Tears and candles, flowers and prayers are collective symbols in the aftermath of a terrorist carnage. The impact of terrorism on our health and mind, more so on those in the immediate vicinity of a terror incident, remains a neglected area of research. Whereas intelligence, security and counter-terrorism conjointly form the contours of priority for governance and public engagement, measures concerning the health system are largely confined to attending to those injured, maimed and deceased. Healthcare personnel are not given the responsibility to engage in any manner with terrorism and its aftermath. To an extent, the health system has also neglected to engage with ‘terrorism and health’ for the purposes of training, skill development and research strengthening of its human resource. Even the funding and publishing agencies, which drive medical research and publication in a country or at the global level, arguably consider the study of terrorism-related health tasks as ‘dangerous research’.
Terror medicine—a recently coined term—aims to address the gaps in global or national healthcare. According to WHO, ‘health is a state of complete physical, mental and social well-being and not merely the absence of disease or infirmity’. WHO further emphasizes that ‘the health of all people is fundamental to the attainment of peace and security and is dependent on the fullest cooperation of individuals and States’. It is well known that the health of a population is compromised in areas of strife and terrorism. Cole and co-authors from the USA, in an article published in 2014, state that principles of medical management should be geared to a terror event and not just to a single patient.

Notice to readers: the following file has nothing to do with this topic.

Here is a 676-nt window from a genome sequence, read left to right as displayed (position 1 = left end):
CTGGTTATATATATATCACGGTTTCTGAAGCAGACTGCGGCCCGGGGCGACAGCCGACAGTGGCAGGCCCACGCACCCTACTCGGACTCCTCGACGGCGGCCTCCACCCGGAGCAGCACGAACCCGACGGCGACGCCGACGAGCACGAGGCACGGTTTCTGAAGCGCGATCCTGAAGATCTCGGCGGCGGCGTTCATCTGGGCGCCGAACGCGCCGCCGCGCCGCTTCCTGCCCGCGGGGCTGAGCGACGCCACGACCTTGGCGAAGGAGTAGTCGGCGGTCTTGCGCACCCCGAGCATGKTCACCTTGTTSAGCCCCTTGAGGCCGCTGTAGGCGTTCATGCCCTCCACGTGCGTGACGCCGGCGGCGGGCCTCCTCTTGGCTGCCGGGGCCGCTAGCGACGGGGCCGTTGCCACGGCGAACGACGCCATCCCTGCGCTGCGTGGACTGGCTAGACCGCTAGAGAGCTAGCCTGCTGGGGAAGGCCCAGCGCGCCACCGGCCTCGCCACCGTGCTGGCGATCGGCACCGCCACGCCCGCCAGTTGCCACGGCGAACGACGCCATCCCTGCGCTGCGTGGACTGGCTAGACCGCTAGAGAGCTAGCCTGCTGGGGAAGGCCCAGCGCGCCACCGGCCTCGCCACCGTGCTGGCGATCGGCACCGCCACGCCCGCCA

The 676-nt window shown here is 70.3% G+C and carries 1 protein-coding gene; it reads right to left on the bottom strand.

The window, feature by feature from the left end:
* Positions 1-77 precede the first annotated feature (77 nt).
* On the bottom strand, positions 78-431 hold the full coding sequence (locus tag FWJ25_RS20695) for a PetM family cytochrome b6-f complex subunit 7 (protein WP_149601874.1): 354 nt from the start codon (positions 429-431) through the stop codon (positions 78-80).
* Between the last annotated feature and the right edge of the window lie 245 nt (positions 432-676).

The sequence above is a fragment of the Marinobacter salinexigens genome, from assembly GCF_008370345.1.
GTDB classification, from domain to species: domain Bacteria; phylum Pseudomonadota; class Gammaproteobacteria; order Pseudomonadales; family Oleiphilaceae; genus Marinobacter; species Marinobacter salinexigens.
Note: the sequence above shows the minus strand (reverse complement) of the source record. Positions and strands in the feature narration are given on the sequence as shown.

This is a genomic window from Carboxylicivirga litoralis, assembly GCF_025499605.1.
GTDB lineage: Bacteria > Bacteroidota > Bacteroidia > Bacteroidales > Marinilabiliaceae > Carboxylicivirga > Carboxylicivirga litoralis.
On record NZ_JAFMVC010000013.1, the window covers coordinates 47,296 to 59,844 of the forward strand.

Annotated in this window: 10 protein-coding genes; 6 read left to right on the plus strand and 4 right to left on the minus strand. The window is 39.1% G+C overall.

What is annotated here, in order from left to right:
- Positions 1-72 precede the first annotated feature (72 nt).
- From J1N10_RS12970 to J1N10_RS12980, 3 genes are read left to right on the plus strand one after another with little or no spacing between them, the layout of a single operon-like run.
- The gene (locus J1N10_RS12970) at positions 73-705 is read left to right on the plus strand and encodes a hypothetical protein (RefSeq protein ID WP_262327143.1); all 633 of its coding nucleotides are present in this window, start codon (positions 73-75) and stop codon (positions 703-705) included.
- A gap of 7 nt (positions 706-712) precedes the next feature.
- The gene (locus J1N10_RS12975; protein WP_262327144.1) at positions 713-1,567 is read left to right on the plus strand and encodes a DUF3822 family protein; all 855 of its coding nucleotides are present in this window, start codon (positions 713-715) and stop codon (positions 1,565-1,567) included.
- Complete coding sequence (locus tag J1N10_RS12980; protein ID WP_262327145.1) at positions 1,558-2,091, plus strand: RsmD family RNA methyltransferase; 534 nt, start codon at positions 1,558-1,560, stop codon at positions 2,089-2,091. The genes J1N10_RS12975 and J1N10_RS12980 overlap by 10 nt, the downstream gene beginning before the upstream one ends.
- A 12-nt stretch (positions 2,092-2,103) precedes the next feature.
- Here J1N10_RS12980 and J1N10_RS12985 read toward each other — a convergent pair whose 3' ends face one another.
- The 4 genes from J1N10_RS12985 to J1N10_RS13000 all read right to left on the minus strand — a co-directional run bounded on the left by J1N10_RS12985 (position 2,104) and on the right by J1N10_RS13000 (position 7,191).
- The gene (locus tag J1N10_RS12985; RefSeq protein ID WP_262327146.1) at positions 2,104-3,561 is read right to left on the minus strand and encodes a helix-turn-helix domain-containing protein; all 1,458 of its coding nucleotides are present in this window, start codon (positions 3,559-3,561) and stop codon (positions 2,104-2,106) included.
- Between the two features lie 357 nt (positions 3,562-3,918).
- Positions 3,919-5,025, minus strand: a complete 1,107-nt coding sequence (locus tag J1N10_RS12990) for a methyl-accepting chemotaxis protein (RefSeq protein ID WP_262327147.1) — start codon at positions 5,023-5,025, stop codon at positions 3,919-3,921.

Subsequent to the initial proposition for this field of medicine in 2006, ‘terror medicine’ was defined in the past decade to be related to emergency and disaster management, yet is focused on health issues ranging from medical preparedness to psychological manifestations specific to terrorist attacks. Cole, a pioneer in developing this field, has asked, ‘Can we improve response of our medical personnel in future _ in order to save lives when they treat victims of terror attacks?‘
Health System Requirements